As we celebrate Earth Day 2013, we’re surrounded by mixed news about our planet. Global warming, deforestation, over-fishing and industrial accidents continue to threaten our environment. Yet there are tiny glimpses of hope, too. Some species, such as California’s elephant seal, are actually making a comeback. Energy from solar power is now cheaper than fossil fuels in 105 countries. Technology is being developed that could help bring the ocean’s dead zones back to life.
As our awareness of the environmental problem increases, so do the capabilities of our technology. We could very well innovate our way out of the most dire environmental problems.
Big data is playing a promising role. Here are some of the areas where big data is making a difference:
Measuring the Ocean
Australia’s Integrated Marine Observing System (IMOS) collects information from a huge network of underwater sensors. Video cameras and measuring devices are mounted on vehicles, ocean observation stations, satellites and even on ocean animals. The sensors read any number of indicators, from species movements to ocean temperature, salinity and carbon storage. More than 300 researchers receive data from IMOS, resulting in the publication of 1,000 or more scientific studies to date, according to the Human Face of Big Data.
Mapping Forest Damage and Animal Habitat
The Carnegie Airborne Observatory monitors large-scale changes to land environments via spectroscopes and lasers mounted on a twin prop plane. This flying big-data gathering device has, so far, mapped the chemical composition of the Amazon rainforest to track carbon impact, discovered why different plant species filter chemicals and carbon the way they do, and more.\
Instant WILD, an iPhone app, sends images captured by cameras placed in remote, wild locations to people who have downloaded the app on their mobile devices. When people see animals on the app, they send a notification to the Zoological Society of London, which owns the app. This saves scientists hours of staring at video footage—and hastens the discovery of information about important animal species.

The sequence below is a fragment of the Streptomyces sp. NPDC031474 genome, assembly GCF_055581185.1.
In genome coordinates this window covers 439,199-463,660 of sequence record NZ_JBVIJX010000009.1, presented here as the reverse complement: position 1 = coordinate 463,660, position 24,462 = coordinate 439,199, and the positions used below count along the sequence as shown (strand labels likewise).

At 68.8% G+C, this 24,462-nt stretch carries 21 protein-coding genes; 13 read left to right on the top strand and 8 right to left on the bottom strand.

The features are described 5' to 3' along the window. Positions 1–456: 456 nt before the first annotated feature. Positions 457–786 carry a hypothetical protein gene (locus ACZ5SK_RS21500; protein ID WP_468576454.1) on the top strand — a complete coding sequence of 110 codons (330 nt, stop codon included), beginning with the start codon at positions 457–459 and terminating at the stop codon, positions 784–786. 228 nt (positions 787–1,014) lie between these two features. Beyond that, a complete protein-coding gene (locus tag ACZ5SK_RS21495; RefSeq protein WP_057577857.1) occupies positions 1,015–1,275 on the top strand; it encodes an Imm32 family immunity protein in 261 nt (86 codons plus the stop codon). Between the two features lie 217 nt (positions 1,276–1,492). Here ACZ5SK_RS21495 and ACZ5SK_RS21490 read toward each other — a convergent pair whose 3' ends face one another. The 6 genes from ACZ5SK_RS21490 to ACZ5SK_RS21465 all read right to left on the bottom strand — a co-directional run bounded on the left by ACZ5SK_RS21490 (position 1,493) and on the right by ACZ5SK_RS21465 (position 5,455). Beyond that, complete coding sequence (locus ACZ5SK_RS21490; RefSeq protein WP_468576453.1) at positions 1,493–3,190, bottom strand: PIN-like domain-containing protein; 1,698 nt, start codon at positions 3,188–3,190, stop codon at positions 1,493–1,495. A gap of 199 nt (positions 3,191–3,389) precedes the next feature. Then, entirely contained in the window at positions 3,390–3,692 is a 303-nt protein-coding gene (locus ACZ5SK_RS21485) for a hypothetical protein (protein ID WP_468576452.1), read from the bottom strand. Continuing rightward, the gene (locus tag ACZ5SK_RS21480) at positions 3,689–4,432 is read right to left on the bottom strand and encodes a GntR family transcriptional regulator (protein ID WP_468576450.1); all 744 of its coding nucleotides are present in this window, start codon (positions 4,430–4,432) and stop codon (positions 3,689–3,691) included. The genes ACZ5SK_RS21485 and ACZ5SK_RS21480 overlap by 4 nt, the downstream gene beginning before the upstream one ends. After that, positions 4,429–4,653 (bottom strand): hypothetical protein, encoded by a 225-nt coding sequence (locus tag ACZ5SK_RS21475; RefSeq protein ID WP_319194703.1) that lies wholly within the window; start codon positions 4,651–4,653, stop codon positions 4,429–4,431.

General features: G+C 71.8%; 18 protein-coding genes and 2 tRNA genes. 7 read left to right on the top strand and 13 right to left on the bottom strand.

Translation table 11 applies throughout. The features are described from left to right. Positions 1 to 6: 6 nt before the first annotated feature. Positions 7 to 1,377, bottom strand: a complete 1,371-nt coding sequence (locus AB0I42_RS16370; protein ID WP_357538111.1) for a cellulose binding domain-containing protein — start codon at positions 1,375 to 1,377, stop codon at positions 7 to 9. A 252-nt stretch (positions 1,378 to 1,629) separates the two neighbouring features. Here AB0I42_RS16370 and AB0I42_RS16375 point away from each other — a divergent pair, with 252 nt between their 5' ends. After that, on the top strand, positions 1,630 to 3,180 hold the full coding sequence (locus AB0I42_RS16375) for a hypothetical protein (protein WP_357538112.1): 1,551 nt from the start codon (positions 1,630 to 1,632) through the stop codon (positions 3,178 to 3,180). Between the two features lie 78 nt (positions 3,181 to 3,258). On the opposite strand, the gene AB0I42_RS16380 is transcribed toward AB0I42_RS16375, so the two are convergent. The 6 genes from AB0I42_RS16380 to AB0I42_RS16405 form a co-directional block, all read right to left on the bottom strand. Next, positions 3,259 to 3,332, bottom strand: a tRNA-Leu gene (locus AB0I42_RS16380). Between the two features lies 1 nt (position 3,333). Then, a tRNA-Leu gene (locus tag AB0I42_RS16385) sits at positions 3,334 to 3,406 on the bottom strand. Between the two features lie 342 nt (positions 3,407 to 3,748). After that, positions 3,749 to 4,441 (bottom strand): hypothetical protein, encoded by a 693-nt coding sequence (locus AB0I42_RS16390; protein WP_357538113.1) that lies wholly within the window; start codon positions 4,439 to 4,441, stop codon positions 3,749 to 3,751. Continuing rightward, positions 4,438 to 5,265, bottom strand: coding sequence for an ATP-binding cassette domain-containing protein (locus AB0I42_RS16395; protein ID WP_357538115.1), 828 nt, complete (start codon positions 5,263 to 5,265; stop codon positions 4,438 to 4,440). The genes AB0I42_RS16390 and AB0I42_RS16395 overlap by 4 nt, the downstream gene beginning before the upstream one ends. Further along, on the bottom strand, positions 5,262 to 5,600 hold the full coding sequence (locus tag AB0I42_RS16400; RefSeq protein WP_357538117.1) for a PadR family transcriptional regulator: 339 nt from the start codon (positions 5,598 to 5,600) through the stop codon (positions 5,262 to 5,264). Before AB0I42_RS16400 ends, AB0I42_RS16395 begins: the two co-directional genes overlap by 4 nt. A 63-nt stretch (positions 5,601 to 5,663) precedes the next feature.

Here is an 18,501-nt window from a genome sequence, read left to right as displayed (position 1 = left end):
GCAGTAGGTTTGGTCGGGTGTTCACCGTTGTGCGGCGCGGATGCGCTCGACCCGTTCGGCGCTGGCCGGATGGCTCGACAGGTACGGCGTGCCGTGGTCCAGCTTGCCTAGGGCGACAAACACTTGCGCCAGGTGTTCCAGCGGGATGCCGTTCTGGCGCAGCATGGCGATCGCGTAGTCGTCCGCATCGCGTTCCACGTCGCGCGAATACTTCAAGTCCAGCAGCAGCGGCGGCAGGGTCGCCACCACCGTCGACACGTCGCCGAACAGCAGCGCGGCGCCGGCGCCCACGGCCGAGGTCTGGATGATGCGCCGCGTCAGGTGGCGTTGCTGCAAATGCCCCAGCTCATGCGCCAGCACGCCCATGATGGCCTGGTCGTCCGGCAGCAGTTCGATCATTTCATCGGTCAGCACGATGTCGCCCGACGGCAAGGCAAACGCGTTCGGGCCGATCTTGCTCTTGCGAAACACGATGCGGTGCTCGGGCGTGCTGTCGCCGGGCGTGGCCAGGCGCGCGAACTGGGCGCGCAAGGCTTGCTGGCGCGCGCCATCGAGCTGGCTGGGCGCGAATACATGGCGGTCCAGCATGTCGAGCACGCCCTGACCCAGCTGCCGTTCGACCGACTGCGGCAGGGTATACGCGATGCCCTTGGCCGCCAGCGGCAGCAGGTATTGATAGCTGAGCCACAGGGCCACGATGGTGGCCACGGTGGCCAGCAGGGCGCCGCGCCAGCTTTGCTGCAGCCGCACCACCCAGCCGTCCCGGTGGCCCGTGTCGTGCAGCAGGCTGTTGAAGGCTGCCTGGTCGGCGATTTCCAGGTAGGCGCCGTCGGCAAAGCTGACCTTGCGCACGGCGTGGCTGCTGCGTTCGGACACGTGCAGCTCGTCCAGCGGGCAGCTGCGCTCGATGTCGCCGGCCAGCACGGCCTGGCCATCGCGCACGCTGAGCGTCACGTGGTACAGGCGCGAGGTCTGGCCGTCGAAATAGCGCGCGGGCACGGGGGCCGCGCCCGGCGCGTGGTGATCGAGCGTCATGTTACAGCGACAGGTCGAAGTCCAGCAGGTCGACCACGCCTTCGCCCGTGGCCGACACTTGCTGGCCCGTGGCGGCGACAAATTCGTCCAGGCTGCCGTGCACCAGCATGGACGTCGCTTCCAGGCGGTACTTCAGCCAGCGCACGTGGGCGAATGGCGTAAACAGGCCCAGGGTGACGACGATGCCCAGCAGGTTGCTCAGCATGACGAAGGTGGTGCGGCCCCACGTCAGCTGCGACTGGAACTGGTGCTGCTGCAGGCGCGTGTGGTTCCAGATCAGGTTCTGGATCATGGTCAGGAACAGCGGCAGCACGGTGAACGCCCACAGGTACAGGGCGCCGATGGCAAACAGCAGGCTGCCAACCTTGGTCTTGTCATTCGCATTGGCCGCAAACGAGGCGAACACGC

Bio-Engineering Fossil Fuel Replacements
An array of companies are developing potentially game-changing technologies like carbon capture and biofuels. Synthetic Genomics is using big data genome sequencing to custom-design organisms, such as bacteria and algae, to perform tasks such as energy production. These organisms could eventually replace fossil fuels.
Many companies already know how many gallons of water they consume a month, and how many tons of waste they produce. With big data analytics, businesses can take that knowledge a step further and use it to inform the timing and nature of more environmentally friendly decisions. A company could note, for example, that summers are growing hotter, leading to a greater air-conditioning expense for the foreseeable future. The company could make the decision to invest in becoming more energy-efficient sooner rather than later.
The Bottom Line
Measurement and analysis lead to new insights. Those insights lead to better decisions. That is the bottom line with big data. When it comes to the environment, we have a track record of poor decisions. It’s time to reverse that trend, and big data is poised to be a key player for years to come.
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